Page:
U.S. Navy Cmdr. Joseph Kotora, division surgeon with 2nd Marine Division, monitors a live fresh whole blood transfusion drill at Marine Corps Air Ground Combat Center in California Oct. 26. (U.S. Marine Corps photo by Gunnery Sgt. Leon Branchaud) By 2nd Lt. Sydney Murkins, Engagements/Media Officer, 2nd Marine Division "Corpsmen are tasked with the grim reality of either restoring a person to life or taking them to their final resting place." Those were the words of Lt. Cmdr. Russell Wier, deputy division surgeon for the 1st Marine Division, as he explained the genesis of Valkyrie, a fresh whole blood transfusion initiative he is presently spearheading, designed to get more troops off the battlefield alive. Marines are often charged with going on dangerous missions where some lose their lives, but they're not alone – Navy corpsmen go on these missions with them, playing a guardian angel role. "The number one killer on the battlefield is massive hemorrhage," Cmdr. Joseph Kotora, division surgeon for the 2nd Marine Division, said. "Right now we use a junctional tourniquet and it does a good job as long as we don't move the patient, but patient movement is a battlefield necessity." Wier, who twice deployed to Iraq as a casualty evacuation pilot, would agree with that sentiment. He recalled a tragic incident in 2007 when a CH-46E was shot down while transporting urgently needed blood to a remote surgical facility. It resulted in the loss of five Marines and two Navy corpsmen aboard the aircrew. The event underscored the importance of having blood available far forward in the battle space. As a physician 10 years later, Wier became aware of the possibility of conducting walking blood bank operations at the small-unit level. Realizing the life-saving potential there, he committed to bringing fresh whole blood transfusion to the Marine Corps. And the Valkyrie program was born. Wier began developing the Valkyrie program in 2017. "The ultimate goal is to make it a program of record in the Marine Corps, which will change the way Marines and corpsmen operate in future wars," he said. "Right now, we're implementing it across the 1st Marine Division, Cmdr. Kotora and his team are beginning to implement this across the 2nd Marine Division, and we're working with a team within the 3rd Marine Division to start establishing trainers on Okinawa, too." Fresh whole blood transfusion is not a new concept; it dates back to World War I and World War II, Kotora said. "We got away from this sort of treatment during Vietnam because we outstripped the blood bank supply and had to start breaking up blood components," he said. "But what is old is new again, and as we learn more about trauma and what the body needs to combat trauma, we recognize that fresh whole blood is the preferred fluid for resuscitation." Other branches of the military have already begun bringing fresh whole blood transfusion back to life. The Army's 7th Ranger Regiment successfully began fielding their own program in 2015, which also is designed to reduce the number of hemorrhage-related deaths by replacing junctional tourniquets with the transfusion of fresh whole blood to soldiers on the battlefield. "Special Forces have been doing this for years," Kotora said, "so we thought, 'why not us?'" It was a valid question: Why not the Marines? Thanks in no small part to Wier's and Kotora's belief and persistence, the 2nd Marine Division has been given the opportunity to notionally test fresh whole blood transfusion during Marine Air Ground Task Force Warfighting Exercise I-20. It was a division-scale, unscripted, force-on-force exercise, within which a select group of corpsmen were immersed in an intensive four-day program and learned how to perform fresh whole blood transfusion in a tactical field environment. Notional casualties are certain in this exercise, and this kind of training gives the corpsmen the opportunity to test their newfound skills in a lifelike scenario. Various aspects of trauma need to be treated during a massive hemorrhage, and that's why fresh whole blood is the preferred resuscitation fluid. It has clotting factors, acid binding, oxygen transportation capabilities and it is warm, which addresses the hypothermia aspect of trauma. It replaces what the body is leaking out in a way that separated components or saline cannot. "Not only is fresh whole blood transfusion the most effective form of resuscitation, it is also the cheapest," Kotora said. "Whereas one unit of stored whole blood is about $180 on the civilian market, we are able to safely collect that same amount of blood from a fellow Marine at a fraction of the cost. And because it is drawn fresh from the donor, on-site, it is more effective than stored blood." There is no additional cost to train the corpsmen because their salary is already paid. The only additional cost is the price of the transfusion kits, which are about $120 per kit. It requires two or three of the kits, plus some additional equipment, to outfit corpsmen. That translates to about $400 per corpsman on the battlefield. "I think one would be hard-pressed to find medical interventions for that price that are going to be as fruitful in saving somebody's life," Kotora said. The transfusion process would start about four months prior to deployment. A blood drive is conducted, which allows physicians to identify individuals with a specific type of blood: disease free, low-titer (a low antibody count), Type-O blood. If the potential donor meets certain criteria, they will be placed on the unit's blood roster and ultimately receive a card that identifies them as a qualified donor. Kotora said under the program each corpsman would know which Marines in their platoon are on the donor roster, which squads they are in, and where these individuals could be located at any given time. For the more dangerous missions, where casualties are all but certain, blood can be drawn in the field and refrigerated in field-expedient coolers for 48-72 hours. "We wouldn't take blood to the field just to have corpsmen wait for weeks or months before they use it, and that's why we need the option to draw blood on site, right before a mission, for transport on the backs of corpsmen. That's the ultimate goal we're working toward," Kotora said. "The major risk involved with this procedure is bodily rejection of the transfusion, which is almost always due to clerical error, meaning the wrong blood type is administered to the patient. So we mitigate this by only drawing Type-O blood – the universal blood type – and then we ensure that it is tested, re-tested and then tested again." Kotora believes the program will not want for blood donors. "I never see an issue with having enough blood," he said. "The esprit de corps of being a Marine, and the unit comradery that Marines feel, is more than enough to make them want to contribute. Once they understand what this program is, how it helps the individual Marine, and that they could be the recipient of blood one day, it really gives them a vested interest in the program." Marines and sailors are more likely to be bold and daring on the battlefield when they know there is a greater chance of survival if something goes wrong. The Valkyrie program gives them the confidence they need to be aggressive and complete the mission. "We don't know exactly how many people this will save because every injury is different, but we do know that we will save a lot more people with it than without it," Kotora said. The name of the proposed Marine Corps program – Valkyrie – is drawn from Norse mythology. "Valkyries were these angels of war that soared over ancient battlefields and gathered the fallen. They manifested the capability of restoring the warrior to life or shouldered the responsibility of transporting them to Valhalla," Wier said as he explained the genesis of the program. "I liked the imagery of it ... that presence on the battlefield alongside the warrior. I think this program enhances our corpsmen's capacity to restore life."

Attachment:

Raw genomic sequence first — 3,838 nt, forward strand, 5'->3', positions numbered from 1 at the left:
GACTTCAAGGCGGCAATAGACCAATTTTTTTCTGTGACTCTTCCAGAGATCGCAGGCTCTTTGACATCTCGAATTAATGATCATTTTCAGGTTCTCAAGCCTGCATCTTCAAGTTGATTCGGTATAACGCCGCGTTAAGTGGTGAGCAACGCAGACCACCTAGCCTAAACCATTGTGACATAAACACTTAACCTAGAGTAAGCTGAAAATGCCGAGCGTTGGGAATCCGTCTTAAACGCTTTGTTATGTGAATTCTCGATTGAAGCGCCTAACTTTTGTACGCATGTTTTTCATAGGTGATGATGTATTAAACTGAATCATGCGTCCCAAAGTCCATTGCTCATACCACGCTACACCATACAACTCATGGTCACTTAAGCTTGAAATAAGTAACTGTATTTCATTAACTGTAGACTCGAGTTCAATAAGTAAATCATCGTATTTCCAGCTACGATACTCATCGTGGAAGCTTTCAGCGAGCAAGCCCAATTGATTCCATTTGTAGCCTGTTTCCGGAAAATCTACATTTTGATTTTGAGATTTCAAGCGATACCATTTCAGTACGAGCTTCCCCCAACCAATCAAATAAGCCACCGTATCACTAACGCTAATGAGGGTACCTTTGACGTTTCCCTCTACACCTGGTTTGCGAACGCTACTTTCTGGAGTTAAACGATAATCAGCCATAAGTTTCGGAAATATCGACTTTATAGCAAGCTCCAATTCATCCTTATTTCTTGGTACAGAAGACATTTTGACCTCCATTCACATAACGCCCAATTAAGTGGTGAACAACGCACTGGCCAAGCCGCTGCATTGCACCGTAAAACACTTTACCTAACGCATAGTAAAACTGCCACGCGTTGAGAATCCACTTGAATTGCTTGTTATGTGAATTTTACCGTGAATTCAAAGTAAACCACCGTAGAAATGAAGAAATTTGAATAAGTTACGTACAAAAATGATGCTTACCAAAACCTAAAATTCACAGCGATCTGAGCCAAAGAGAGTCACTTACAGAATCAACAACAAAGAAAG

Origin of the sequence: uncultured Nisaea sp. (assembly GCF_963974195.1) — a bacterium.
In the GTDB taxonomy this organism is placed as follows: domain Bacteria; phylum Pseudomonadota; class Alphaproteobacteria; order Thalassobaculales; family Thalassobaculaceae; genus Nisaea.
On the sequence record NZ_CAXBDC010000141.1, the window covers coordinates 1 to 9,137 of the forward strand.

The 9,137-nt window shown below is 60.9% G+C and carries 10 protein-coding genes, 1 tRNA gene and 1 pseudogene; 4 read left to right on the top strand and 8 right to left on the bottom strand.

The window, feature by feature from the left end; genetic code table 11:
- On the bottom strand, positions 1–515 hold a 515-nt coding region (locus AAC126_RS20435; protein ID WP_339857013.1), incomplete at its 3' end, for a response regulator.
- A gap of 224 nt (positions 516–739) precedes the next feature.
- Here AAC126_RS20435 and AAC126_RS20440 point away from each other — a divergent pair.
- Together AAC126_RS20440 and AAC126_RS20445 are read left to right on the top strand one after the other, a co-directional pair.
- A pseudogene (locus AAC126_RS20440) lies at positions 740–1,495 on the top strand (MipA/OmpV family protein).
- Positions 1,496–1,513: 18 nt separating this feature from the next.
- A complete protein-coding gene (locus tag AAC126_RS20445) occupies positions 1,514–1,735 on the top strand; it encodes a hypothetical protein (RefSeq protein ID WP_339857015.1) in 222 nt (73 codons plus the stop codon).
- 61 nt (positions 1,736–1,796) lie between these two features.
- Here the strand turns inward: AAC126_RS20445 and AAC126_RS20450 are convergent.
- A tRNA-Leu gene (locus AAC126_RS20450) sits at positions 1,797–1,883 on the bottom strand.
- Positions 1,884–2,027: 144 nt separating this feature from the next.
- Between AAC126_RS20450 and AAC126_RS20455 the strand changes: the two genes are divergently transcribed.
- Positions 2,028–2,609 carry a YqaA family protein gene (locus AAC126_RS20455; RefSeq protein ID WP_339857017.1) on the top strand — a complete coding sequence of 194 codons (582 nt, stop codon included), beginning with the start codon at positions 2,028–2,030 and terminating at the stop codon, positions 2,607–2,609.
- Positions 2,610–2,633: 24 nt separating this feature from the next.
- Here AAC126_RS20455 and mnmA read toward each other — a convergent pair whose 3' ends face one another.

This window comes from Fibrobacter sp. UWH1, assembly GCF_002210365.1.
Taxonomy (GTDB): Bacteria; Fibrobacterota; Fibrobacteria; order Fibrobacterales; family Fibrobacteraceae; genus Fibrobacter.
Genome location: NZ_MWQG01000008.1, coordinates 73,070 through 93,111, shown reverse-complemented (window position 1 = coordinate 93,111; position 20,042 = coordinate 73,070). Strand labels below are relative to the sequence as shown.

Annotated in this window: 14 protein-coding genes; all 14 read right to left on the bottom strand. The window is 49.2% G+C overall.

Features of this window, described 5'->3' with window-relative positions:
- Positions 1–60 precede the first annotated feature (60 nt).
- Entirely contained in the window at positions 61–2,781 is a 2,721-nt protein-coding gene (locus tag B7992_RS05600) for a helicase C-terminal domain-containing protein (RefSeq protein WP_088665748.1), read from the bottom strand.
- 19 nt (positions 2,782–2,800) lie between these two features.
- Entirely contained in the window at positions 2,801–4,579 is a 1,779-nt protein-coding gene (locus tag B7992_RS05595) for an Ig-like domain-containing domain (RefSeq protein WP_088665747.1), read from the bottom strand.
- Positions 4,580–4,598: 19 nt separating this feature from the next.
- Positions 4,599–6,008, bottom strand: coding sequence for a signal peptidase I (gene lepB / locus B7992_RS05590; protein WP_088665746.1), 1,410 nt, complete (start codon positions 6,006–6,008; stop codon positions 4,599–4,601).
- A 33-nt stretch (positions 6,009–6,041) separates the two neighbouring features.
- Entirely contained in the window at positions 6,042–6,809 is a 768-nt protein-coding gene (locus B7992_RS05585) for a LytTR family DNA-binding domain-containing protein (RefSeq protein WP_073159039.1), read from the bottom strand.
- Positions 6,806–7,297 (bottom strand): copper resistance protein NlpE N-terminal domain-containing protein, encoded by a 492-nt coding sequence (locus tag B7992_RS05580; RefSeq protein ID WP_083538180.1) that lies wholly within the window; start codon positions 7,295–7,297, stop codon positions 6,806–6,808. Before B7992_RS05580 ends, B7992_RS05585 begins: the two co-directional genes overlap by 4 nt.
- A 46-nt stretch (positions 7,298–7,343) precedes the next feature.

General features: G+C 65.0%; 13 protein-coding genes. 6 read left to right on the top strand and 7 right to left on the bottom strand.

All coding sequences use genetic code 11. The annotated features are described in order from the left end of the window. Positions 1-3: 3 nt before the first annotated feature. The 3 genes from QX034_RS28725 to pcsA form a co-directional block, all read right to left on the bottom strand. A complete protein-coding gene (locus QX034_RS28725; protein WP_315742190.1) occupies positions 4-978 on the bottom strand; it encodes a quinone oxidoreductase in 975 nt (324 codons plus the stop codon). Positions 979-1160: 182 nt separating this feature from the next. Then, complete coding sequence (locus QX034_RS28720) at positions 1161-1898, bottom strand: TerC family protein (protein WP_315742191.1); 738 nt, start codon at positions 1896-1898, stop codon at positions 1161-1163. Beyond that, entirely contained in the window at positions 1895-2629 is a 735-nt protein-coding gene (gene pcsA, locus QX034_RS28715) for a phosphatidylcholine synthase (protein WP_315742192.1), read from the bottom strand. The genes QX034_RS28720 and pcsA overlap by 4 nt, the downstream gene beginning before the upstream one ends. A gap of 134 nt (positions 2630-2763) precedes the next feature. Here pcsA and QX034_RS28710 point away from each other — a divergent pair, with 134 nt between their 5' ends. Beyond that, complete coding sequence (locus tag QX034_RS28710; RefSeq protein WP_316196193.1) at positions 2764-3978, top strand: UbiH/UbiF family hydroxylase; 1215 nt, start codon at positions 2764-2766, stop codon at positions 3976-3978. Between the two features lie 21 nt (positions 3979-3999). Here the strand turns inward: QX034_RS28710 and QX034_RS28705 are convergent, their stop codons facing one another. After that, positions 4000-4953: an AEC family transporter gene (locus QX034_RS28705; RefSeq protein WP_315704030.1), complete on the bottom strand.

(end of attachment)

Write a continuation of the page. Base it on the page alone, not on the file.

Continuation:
WASHINGTON — The U.S. Department of Veterans Affairs (VA), Board of Veterans’ Appeals (Board) and Office of Information and Technology (OIT) are working towards nationwide availability of virtual hearings for Veterans next year, allowing access using their mobile phone or laptop via the VA Video Connect app. The virtual hearings are based on the Veterans Health Administration's tele-health platform and lets Veterans participate in their appeals hearings from the comfort of their homes. “VA strives to provide integrated solutions that leverages 21st century technology to significantly increase the number of hearings completed annually,” said VA Secretary Robert Wilkie. “Giving Veterans the ability to participate in secure, confidential virtual hearings is another aspect of VA’s modernization to provide Veterans with the ultimate customer experience.” The testing of virtual hearings began July 2019. The collaboration with OIT, Veteran Service Organizations and other Veteran representatives has been positive. To date, the Board has held 155 successful virtual hearings. Veterans who otherwise would have had to cancel their hearings were able to participate in virtual hearings and receive decisions. The Board of Veterans’ Appeals (Board) makes final decisions for VA regarding appeals for Veterans’ benefits and services. The Board’s mission is to conduct hearings and issue timely decisions for Veterans and other appellants in compliance with the law.
WASHINGTON – The U.S. Department of Veterans Affairs (VA) established the National Artificial Intelligence Institute (NAII) for advancing the health and well-being of Veterans, as part of the commemoration of National Veterans and Military Families Month in November. The new NAII is incorporating input from Veterans and its partners across federal agencies, industry, nonprofits and academia, to prioritize and realize artificial intelligence (AI) research and development that is meaningful to Veterans and the public. “VA has a unique opportunity to be a leader in artificial intelligence,” said VA Secretary Robert Wilkie. “VA’s artificial intelligence institute will usher in new capabilities and opportunities that will improve health outcomes for our nation’s heroes.” VA is an ideal environment for advancing AI technology to benefit Veterans. It is the most extensive integrated health care system in the country and is home to the Million Veteran Program – the world’s biggest genomic knowledge base linked to health care information. VA also serves as the nation’s largest training system for physicians and nurses. VA uses AI to reduce Veterans’ wait times, identify those at high risk for suicide, to help doctors interpret the results of cancer lab tests and to choose effective therapies. AI uses computers to simulate human thinking, especially in applications involving large amounts of data. It is also being leveraged in the commercial technology sector and is seeing early uses in health care. NAII is a joint initiative between VA’s Office of Research and Development and Secretary’s Center for Strategic Partnerships. It will design, execute and collaborate on large-scale initiatives and national strategy, and build on the American AI Initiative and the National AI R&D Strategic Plan. Learn more about NAII and the director, Dr. Gil Alterovitz.
WASHINGTON – The U.S. Department of Veterans Affairs (VA) is encouraging community members, individuals, businesses and organizations to help support hospitalized Veterans nationwide by turning good intentions into action on this International Volunteer Day Dec. 5. Each year, thousands of Veterans spend the holidays at VA inpatient facilities away from family and friends. “The holidays can be an especially lonely and challenging time for hospitalized Veterans,” said VA Secretary Robert Wilkie. “Volunteering is a meaningful way to provide kindness and get into the overall spirit of giving by showing these Veterans that they are not forgotten.” International Volunteer Day, designated by the United Nations in 1985, aims to encourage people around the world to volunteer in their communities. Through VA’s Voluntary Service program, upwards of 61,000 volunteers have donated more than 8 million hours to Veterans nationwide this year. To learn more about VA’s many volunteer opportunities, visit VA’s Voluntary Service website.